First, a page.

Since Pietrowsky's first analytical study of collisional systems of asteroids (1953), through Dohnanyi's comprehensive theory (1969), to the analytical and numerical studies of the last two decades, the collisional evolution of populations of asteroids — and to a less extent, of Trojans and TNOs— has been investigated by many researchers.
The study of such systems is an intrinsically delicate mathematical problem, as their evolution in time is properly described in terms of systems of first–order, non–linear differential equations. Physically, the limited knowledge of some of the collisional properties, rotations and internal structure of bodies, and the complex interplay with dust, non–gravitational effects and dynamical interactions with planets, make the study of the collisional evolution a hard multi–parametric problem. Nevertheless, the task is worth the effort, in fact the understanding of evolutionary processes in the solar system's small body belts provides the main tools to discriminate between the many different theoretical scenarios proposed to explain the formation of the solar system itself.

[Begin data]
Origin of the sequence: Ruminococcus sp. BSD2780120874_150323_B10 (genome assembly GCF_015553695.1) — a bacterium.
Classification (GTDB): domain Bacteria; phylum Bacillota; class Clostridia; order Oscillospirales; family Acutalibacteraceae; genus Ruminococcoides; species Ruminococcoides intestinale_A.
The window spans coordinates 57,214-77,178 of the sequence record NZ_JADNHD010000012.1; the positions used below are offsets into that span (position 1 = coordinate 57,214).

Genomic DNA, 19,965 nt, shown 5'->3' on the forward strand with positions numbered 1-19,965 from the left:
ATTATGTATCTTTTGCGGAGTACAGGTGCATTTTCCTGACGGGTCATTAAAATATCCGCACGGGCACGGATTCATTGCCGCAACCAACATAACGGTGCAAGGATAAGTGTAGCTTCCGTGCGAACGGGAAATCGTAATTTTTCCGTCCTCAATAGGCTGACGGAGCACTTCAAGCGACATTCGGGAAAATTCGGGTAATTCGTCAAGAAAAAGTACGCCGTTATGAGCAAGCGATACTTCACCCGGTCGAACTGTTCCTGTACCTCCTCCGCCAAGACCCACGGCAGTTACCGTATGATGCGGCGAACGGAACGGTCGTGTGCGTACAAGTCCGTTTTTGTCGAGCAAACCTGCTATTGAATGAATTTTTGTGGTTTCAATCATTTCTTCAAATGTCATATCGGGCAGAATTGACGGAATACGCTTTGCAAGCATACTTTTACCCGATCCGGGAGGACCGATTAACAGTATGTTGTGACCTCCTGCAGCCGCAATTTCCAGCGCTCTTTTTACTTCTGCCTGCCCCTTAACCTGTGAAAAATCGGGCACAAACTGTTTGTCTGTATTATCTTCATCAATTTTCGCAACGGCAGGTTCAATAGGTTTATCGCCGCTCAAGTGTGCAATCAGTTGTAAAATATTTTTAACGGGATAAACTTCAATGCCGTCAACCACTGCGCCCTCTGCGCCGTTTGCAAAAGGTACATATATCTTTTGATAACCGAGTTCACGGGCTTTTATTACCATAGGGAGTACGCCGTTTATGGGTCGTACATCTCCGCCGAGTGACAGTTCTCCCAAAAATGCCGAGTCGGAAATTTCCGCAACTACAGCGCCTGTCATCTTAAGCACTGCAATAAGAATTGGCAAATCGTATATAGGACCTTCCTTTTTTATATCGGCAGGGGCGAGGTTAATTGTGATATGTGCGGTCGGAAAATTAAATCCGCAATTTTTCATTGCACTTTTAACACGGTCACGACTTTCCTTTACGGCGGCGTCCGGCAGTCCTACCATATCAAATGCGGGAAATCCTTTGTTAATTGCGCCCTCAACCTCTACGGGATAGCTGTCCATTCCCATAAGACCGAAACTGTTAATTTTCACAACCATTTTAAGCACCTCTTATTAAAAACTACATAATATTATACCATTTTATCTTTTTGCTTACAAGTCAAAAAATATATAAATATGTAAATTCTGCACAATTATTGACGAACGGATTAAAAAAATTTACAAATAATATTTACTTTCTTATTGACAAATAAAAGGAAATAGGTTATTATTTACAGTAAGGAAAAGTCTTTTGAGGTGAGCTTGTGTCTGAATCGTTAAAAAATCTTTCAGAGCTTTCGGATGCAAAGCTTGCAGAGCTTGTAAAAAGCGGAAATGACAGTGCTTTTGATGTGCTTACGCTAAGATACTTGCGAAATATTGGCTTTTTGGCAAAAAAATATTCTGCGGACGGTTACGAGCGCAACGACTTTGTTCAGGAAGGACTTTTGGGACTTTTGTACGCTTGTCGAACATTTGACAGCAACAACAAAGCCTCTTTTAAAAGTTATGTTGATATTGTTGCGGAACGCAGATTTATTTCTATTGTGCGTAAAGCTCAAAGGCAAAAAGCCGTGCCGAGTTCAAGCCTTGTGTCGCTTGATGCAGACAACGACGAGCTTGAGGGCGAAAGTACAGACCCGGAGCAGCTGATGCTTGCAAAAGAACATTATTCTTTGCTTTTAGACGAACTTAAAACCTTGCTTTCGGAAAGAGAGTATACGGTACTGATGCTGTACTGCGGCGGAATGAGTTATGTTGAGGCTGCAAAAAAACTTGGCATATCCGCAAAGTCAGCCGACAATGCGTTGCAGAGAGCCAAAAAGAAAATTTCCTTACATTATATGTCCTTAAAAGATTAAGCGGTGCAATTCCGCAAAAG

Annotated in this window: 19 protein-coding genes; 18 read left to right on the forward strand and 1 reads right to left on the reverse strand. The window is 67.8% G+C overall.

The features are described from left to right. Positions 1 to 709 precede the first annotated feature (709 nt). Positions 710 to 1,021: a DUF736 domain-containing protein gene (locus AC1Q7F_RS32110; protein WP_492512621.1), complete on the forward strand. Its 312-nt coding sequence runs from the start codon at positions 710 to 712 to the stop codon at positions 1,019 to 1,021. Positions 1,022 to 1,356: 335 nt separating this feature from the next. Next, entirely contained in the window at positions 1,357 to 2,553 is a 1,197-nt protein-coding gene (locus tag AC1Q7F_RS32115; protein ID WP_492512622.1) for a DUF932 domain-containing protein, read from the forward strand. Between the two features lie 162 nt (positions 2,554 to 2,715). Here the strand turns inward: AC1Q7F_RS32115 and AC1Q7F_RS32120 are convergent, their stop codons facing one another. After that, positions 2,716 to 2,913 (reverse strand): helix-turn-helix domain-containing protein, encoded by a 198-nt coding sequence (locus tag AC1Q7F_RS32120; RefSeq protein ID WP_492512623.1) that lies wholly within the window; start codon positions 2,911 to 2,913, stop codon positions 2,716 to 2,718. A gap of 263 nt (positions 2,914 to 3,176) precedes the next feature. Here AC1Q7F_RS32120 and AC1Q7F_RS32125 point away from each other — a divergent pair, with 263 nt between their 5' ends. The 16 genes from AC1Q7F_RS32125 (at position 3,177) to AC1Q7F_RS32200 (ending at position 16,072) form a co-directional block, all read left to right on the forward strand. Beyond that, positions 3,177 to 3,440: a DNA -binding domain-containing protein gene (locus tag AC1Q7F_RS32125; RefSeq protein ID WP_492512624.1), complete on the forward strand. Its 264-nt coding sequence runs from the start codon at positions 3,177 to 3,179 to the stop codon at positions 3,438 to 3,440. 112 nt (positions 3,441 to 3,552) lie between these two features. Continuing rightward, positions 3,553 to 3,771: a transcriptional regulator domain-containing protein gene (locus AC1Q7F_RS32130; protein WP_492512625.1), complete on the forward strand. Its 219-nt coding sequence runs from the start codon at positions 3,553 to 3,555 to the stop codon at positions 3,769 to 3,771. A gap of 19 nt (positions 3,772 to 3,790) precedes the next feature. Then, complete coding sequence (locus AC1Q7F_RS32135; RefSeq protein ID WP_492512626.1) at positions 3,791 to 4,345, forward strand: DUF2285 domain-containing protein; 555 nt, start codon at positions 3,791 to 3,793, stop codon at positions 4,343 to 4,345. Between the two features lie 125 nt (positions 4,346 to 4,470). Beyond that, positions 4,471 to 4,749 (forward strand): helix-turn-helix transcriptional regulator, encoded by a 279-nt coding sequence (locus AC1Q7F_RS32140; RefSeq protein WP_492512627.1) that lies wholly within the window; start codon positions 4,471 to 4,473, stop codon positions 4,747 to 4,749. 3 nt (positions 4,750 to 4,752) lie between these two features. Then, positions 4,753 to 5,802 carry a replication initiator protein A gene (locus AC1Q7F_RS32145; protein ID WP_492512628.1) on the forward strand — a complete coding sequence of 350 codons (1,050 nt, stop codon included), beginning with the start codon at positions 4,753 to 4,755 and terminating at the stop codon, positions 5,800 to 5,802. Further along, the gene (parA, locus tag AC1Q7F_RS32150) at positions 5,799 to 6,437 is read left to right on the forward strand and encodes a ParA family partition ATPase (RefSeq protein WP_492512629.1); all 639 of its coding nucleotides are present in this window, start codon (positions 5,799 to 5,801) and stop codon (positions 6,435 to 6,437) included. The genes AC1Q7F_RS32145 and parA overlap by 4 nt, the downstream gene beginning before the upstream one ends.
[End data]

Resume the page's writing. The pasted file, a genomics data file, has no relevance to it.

This review tries to give an updated overall view of the research done in this field, and to show the connections between apparently independent phenomena that may affect the evolution of collisional systems of asteroids and TNOs.
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